Ashley Grabowski Bethel College
Faculty Sponsor(s): Brian Ellis Bethel CollegeOver 1.5 billion people are infected with soil-transmitted helminths (STHs), which are intestinal parasitic nematodes. The majority of those affected by these nematodes are the impoverished, especially the women and children. These parasitic nematodes not only affect a substantial number of people, but they also have an extensive financial toll on livestock. Transmitted through contaminated soil, these nematodes include the large round-worm (Ascaris lumbricoides), whipworm (Trichuris trichiura), and hookworm (Ancylostoma ceylancium, Ancylostoma duodenale, and the Necator americanus). Currently four anthelminitic drugs are recognized by the WHO for mass drug administration (MDA). Albendazole is the preferred drug out of the four approved, but a resistance to it has developed. Because of the severity of this problem, MDA programs have been trying to control or eradicate human parasitic nematodes. Due to the development and distribution of resistance in parasitic nematodes, a new therapy for intestinal parasitic nematodes is in critical need. In response to this need, new drugs are being discovered. Partridge et al. screened the Pathogen Box library obtained from the Medicines for Malaria Venture and found the top 20 hit compounds out of the 400 drugs. Those 20 drugs were used in a secondary screen where 18 of them were found to be active. In this study, the drugs from the Pathogen Box were combined with albendazole to observe their effect on Caenorhabditis elegans (C. elegans), a model organism for anthelmintic testing. The drugs were introduced to the C. elegans during the L4 stage and were screened daily for significant responses. This includes effect on growth, motility, phenotypes, or any observable trend. Throughout this study, we predict that when combined with albendazole, which has a known effect, diverse classes of molecules had a range of increased effects on C. elegans. Using the data collected, it is projected that one of these classes of molecules could produce an effective treatment for intestinal parasitic nematodes.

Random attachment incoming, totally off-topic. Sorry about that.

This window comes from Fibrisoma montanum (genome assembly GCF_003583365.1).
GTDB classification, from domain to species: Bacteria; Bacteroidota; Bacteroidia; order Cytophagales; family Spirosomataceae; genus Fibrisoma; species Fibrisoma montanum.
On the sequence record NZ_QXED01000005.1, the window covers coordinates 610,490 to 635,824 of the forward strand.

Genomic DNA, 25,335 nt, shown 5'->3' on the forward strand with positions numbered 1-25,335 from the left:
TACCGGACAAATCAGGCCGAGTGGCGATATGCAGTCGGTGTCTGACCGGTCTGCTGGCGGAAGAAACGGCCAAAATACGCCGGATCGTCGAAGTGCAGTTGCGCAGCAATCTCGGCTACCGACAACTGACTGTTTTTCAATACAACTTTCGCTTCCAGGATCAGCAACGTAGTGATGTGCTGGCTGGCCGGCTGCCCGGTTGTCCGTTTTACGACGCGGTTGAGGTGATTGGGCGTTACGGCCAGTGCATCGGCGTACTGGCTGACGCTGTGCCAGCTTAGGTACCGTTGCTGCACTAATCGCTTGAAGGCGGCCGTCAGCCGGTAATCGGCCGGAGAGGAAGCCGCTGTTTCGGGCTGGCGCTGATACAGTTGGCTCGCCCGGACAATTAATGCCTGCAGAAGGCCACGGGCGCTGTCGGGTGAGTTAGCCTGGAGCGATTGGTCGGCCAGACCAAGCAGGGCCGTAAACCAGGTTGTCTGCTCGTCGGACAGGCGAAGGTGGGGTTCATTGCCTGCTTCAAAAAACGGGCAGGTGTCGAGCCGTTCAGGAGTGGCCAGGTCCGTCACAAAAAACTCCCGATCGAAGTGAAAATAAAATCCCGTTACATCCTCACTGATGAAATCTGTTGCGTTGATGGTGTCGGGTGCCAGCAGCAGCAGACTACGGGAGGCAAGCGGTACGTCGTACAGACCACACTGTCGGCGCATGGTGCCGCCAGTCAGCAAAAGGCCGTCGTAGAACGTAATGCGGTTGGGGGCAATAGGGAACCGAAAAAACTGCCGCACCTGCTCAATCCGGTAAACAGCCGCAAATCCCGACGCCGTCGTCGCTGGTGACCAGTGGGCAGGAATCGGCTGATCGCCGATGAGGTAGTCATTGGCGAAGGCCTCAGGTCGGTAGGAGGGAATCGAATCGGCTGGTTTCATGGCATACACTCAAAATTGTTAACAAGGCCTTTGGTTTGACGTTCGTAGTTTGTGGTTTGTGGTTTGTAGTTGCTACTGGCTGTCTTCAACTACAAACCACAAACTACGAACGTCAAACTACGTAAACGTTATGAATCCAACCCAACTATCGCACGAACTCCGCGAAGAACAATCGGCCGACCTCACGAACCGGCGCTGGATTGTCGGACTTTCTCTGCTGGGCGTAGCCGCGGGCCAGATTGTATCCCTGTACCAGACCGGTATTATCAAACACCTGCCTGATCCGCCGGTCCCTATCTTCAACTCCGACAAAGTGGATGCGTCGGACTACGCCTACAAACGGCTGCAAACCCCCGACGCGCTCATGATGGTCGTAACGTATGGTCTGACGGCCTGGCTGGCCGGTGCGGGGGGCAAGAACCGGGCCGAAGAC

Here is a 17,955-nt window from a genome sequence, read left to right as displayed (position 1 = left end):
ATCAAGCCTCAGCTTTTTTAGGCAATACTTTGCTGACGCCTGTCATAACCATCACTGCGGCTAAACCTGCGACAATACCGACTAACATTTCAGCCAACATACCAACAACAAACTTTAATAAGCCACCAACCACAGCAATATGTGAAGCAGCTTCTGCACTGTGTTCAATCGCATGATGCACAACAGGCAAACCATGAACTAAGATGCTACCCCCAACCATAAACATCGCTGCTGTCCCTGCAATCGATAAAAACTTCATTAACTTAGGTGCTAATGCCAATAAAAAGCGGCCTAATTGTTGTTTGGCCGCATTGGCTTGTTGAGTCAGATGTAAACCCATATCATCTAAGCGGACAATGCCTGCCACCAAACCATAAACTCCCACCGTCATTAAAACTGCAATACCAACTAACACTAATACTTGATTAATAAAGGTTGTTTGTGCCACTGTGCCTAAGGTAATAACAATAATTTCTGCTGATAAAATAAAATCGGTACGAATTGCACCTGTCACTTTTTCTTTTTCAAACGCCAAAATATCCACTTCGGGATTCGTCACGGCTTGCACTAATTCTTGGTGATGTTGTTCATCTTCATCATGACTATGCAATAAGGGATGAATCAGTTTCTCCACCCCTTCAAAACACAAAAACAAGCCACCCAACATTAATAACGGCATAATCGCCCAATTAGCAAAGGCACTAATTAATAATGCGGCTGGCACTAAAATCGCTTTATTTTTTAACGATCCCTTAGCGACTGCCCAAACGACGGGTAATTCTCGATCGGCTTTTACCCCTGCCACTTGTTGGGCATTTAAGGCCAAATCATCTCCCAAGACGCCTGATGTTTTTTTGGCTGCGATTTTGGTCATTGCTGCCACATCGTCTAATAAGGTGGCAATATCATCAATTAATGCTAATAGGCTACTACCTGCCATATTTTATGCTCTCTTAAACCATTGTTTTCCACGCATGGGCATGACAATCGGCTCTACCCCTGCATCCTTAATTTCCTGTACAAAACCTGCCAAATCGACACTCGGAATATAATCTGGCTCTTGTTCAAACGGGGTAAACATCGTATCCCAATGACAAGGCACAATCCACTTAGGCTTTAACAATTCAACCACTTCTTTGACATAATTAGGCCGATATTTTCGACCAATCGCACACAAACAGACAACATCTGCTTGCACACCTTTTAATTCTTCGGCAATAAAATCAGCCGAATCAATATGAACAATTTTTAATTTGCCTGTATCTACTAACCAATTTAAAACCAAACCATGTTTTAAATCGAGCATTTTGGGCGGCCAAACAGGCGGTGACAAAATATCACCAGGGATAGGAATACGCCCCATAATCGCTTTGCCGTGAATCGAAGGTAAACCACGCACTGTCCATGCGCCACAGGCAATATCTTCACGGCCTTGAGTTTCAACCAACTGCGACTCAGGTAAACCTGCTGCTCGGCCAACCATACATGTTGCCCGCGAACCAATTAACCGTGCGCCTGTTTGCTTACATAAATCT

When & Where
Irwin Library 3rd Floor